I’m in the middle of Tosca Lee’s new book, The Progeny. It’s a candy book and it’ll be done within 48 hours. 🙂 My kids and I just finished Little Town on the Prairie on audio-WHY did I not listen to the others on audio? It went so fast! Only two more to go and we’re done with the series.
    My book club just did a swap the other night I picked up Lisa Genova’s “Left Neglected”. I loved Still Alice so I anticipate this one right up my alley as well.

  8. Janet says:

    I just finished Early Warning by Jane Smiley, the 2nd in her 100 years trilogy, really enjoyed it, even thought there are so many characters now I keep having to check the family trees at the beginning of the book.

  9. Karen says:

    I’m currently reading The Count of Monte Cristo by Alexandre Dumas, The Little Paris Bookshop by Nina George, and Daring Greatly by Brene Brown. Daring Greatly was a book higly recommended and so I thought I’d read that. The Count of Monte Cristo and The Little Paris Bookshop are both books for the reading challenge; the latter being one recommended by a local bookseller. So far I am enjoying both books. I have A Tale of Two Cities in mind for the category “A Book You Should Have Read in School.” But I am thinking of going with Pride and Prejudice.

  10. I loved The Bean Trees when I listened to the audiobook in my 20s – I can still hear the narrator in my head, she was that fantastic. I read several of Kingsolver’s books then, but one I didn’t tackle until a year or two ago was The Lacuna. I really adored it!

  11. Rebecca Hamilton says:

    I loved the Bean Trees in high school. We had it for assigned reading for either Sophomore Honors or Junior Honors–I can’t remember.
    I am reading The Nightingale right now and so far, I have been a bit disappointed. It was so highly reviewed on Goodreads/Amazon etc. but there is something…clunky…or unrealistic to me in the writing and the character development. I am enjoying the plot–it IS exciting. But I have read much much better WWII historical fiction (Suite Francaise/All The Light/Guernsey Potato Peel Society).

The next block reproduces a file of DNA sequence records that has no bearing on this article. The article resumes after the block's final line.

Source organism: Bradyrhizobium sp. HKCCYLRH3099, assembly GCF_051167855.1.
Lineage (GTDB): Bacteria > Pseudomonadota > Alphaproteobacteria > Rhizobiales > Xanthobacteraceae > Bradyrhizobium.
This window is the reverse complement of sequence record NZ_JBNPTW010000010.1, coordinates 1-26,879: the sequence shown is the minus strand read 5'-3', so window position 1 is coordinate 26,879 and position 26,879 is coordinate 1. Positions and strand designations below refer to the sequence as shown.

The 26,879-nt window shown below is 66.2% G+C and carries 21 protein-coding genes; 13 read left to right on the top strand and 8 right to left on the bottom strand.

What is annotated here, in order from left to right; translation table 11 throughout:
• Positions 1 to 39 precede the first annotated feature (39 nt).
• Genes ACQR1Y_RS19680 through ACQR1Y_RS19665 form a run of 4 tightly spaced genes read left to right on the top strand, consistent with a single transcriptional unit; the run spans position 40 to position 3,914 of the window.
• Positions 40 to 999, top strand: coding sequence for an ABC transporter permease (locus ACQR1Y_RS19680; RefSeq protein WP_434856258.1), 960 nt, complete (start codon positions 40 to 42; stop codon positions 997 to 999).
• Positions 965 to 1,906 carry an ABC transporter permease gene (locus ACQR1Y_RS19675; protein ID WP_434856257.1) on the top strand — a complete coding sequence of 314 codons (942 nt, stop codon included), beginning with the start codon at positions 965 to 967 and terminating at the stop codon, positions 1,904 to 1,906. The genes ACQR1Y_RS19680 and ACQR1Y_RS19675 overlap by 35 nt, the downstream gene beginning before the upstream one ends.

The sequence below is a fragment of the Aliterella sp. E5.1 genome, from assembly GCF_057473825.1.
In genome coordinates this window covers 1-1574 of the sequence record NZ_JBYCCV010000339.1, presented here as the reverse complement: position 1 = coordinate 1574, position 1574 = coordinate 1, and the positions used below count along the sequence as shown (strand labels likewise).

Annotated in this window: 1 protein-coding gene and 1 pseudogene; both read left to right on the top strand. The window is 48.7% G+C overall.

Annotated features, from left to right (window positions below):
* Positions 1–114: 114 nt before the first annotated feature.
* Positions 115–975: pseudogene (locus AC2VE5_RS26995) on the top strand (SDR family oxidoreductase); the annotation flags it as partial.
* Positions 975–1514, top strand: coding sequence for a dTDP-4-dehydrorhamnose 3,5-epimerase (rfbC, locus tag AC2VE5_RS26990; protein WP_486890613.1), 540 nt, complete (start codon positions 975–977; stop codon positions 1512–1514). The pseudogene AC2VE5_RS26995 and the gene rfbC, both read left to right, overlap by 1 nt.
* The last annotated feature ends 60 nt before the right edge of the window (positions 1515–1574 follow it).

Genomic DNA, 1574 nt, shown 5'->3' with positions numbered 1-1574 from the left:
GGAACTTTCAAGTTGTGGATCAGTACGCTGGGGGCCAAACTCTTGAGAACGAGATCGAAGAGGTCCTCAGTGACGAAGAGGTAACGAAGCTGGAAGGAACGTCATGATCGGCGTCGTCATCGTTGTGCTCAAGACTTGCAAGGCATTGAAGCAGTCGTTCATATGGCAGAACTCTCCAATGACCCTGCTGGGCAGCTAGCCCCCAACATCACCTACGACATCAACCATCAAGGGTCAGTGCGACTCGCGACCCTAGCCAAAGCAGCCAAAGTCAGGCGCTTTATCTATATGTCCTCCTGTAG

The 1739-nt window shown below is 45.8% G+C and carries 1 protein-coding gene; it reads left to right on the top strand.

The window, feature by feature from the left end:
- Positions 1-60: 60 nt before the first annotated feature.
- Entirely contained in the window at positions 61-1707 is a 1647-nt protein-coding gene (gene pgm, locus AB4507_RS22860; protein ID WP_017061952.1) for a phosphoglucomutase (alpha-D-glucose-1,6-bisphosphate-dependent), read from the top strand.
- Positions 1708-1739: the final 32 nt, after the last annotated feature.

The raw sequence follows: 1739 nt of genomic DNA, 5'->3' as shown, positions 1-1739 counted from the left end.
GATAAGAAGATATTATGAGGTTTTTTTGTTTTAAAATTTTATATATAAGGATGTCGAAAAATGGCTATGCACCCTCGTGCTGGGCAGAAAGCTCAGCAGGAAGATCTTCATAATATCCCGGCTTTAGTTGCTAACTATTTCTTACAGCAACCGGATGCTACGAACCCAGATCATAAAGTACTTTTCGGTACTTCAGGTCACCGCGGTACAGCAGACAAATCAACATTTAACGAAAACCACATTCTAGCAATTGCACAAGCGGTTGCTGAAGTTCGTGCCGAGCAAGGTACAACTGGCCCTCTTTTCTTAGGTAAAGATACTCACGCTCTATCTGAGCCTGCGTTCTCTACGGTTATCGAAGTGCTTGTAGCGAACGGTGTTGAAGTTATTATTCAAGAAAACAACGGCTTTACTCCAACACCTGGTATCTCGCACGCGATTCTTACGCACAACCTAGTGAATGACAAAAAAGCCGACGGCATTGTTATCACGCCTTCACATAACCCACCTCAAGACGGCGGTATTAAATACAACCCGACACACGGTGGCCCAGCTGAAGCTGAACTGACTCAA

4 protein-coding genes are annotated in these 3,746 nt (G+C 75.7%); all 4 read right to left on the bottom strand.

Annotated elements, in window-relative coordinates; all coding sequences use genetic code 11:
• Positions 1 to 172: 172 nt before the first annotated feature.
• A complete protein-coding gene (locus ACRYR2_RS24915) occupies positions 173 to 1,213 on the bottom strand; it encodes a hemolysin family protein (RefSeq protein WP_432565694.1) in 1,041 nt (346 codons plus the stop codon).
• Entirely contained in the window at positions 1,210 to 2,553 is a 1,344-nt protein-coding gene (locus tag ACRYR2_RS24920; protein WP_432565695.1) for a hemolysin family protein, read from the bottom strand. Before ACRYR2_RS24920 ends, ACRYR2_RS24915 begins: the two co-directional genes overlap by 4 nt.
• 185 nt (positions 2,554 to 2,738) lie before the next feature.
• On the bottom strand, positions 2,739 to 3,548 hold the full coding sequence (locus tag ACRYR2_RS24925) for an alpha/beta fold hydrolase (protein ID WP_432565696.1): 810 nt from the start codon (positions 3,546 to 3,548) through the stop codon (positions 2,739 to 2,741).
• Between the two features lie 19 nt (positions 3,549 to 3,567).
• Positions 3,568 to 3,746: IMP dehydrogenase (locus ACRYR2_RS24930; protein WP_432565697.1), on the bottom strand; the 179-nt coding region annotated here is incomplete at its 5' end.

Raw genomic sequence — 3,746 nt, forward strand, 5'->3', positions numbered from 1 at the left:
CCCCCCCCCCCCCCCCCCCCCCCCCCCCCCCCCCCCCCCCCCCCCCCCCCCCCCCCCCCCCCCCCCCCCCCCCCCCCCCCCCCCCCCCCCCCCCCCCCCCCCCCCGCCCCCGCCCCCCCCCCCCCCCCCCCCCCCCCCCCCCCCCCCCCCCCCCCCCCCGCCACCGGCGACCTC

12. Deb Watley says:

    I just finished Jane Eyre (the Writer’s Digest annotated version by K.M. Weiland) and The Penderwicks at Point Mouette by Jeanne Birdsall. The Penderwicks takes place during a summer vacation in Maine and is a wonderful summer read. I’m going to start The Art of Keeping Cool by Janet Taylor Lisle–a WWII historical fiction.

  13. Donna says:

    Great post, Anne! What She Knew sounds amazing!😊 I’ll definitely be adding it to my reading list.
    I really enjoyed The Girls in the Garden. I finished it in 2 days. I highly recommend checking out Jewell’s The House We Grew Up In. It’s one of those books I’ve been meaning to read for years and finally did in the spring.
    Recently read I Let You Go by Clare Mackintosh and I am in awe. Currently re-reading it.
    Also I’m halfway through The Royal We and loving it!

  14. Audrey says:

    Recently I’ve been reading A Brief History of Seven Killings and it’s been amazing so far. Honestly, at first I was a bit confused reading it, but the plot is fantastic and the characters draw you in.

  15. Melanie says:

    Thanks to a couple of long flights and long drives I’ve been able to read a bunch of books recently. I loved Salt to the Sea, The Love Song of Miss Queenie Hennessy, and Brideshead Revisited (the last one a re-read). I enjoyed Rules of Civility and Where’d You Go Bernadette (finally got around to reading that one). And I didn’t love This Side of Paradise or The After Party.

  16. Debbie says:

    I just finished The Forgetting Time, and am in the middle of & loving, The Rocks, by Peter Nichols which feels appropriate for the start of summer vacation.

    So excited to receive your reading journal today, but unfortunately it did not arrive with the promised video link. I’m really interested in seeing how you use yours, and was hoping you might be able to point to me in the right direction for the link.

  17. Jill K says:

    I can’t wait to go through all of the links this weekend and add a thousand new books to my TBR. I just started Stephen King’s Bruce Hodges trilogy, and it reminds me a lot of Galbraith’s Strike books.